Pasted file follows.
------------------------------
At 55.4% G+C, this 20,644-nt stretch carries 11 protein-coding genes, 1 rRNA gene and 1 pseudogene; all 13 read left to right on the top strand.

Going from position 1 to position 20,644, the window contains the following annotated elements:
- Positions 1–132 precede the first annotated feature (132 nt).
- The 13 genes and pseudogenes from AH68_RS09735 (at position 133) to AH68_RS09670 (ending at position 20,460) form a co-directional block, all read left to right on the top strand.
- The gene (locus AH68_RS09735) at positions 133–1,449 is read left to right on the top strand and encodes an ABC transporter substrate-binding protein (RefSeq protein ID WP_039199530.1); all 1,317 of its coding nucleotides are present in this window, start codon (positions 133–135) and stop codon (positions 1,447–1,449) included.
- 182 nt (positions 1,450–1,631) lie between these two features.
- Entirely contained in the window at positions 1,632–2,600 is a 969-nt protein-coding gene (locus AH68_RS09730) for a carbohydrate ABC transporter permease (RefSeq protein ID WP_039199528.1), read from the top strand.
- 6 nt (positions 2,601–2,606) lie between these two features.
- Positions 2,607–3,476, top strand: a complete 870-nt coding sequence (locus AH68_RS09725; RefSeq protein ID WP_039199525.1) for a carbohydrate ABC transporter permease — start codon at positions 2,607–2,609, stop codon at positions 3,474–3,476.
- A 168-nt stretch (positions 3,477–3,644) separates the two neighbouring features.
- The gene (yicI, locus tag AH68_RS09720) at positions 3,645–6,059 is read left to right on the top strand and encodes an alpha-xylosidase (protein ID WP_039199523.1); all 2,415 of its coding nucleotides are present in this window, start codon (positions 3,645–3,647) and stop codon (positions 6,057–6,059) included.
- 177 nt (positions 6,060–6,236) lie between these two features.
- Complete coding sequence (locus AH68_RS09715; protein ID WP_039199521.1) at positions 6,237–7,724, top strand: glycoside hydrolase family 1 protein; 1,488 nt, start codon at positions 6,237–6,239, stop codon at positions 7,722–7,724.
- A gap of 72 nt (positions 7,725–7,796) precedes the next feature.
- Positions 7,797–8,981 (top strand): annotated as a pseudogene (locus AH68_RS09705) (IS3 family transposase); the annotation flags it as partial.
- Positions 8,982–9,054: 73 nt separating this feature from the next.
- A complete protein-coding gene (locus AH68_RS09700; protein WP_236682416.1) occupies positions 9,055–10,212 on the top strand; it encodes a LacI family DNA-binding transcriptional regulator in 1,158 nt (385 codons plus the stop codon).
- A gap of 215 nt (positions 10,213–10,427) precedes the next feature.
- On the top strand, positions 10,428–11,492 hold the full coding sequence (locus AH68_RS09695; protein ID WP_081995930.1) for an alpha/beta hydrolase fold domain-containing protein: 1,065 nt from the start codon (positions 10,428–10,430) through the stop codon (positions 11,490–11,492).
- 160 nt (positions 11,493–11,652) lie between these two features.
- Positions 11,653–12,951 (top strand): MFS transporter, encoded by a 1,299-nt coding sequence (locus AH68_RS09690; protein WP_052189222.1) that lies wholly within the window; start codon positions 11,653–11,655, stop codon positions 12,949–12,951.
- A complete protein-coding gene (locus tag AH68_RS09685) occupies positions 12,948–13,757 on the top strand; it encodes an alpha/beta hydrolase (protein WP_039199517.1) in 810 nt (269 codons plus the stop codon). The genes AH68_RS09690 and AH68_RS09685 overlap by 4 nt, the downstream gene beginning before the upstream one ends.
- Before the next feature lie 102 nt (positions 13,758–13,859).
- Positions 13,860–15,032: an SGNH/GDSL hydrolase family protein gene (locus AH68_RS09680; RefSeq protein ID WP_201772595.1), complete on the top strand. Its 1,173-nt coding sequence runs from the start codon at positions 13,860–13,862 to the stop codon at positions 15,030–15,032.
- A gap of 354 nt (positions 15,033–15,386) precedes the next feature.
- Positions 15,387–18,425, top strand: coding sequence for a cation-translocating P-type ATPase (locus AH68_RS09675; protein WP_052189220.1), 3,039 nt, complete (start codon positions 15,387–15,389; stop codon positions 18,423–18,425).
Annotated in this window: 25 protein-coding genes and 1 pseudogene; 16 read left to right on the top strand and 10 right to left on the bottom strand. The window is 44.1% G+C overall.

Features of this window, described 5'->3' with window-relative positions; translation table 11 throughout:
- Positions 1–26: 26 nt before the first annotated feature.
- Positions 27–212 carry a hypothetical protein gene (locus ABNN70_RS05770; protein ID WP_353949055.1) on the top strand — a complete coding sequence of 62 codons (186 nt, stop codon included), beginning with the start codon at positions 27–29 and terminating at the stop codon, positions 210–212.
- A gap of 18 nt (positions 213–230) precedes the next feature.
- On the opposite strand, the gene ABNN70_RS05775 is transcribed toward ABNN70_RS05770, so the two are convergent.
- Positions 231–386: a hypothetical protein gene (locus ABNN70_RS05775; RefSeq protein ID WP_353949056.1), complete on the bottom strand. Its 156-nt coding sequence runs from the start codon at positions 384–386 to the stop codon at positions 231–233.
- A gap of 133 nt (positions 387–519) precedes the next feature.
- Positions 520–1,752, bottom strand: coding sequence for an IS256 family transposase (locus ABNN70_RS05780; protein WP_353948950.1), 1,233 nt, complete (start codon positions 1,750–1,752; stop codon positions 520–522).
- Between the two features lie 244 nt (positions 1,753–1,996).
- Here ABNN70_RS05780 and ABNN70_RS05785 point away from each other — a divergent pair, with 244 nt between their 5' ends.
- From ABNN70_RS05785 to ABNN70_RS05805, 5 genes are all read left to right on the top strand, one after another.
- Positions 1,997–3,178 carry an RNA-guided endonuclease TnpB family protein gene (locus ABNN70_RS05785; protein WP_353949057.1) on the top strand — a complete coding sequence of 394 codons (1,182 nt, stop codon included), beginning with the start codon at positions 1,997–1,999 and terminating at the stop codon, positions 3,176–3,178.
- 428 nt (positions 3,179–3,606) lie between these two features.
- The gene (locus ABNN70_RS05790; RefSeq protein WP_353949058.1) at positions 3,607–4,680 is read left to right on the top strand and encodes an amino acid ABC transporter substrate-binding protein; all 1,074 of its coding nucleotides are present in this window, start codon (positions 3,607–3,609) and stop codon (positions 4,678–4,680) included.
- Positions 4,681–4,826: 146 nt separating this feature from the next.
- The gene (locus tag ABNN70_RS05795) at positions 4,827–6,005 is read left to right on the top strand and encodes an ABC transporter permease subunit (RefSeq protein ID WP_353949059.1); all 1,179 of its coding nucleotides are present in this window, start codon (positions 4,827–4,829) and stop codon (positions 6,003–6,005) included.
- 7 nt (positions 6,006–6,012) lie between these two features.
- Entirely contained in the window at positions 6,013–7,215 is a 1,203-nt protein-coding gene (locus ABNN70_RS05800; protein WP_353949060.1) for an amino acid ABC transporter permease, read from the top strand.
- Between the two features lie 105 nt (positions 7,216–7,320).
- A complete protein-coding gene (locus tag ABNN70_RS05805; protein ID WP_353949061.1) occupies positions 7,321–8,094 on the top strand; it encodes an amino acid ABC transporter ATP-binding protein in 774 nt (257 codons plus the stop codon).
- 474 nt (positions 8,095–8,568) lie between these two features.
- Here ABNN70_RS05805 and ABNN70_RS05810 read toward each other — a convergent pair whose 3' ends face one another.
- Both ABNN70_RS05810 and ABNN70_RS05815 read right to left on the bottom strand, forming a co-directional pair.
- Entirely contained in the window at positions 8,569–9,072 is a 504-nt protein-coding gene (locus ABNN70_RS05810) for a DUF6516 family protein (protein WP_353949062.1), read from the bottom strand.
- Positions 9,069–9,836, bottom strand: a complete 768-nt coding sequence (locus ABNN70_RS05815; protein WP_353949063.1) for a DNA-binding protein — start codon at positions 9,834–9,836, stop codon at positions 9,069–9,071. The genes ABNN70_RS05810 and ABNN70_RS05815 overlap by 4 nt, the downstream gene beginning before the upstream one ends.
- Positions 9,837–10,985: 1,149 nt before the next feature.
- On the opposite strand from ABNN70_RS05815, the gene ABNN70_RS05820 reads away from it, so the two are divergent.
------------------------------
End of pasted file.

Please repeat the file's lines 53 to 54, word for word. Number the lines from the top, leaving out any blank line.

- Positions 9,837–10,985: 1,149 nt before the next feature.
- On the opposite strand from ABNN70_RS05815, the gene ABNN70_RS05820 reads away from it, so the two are divergent.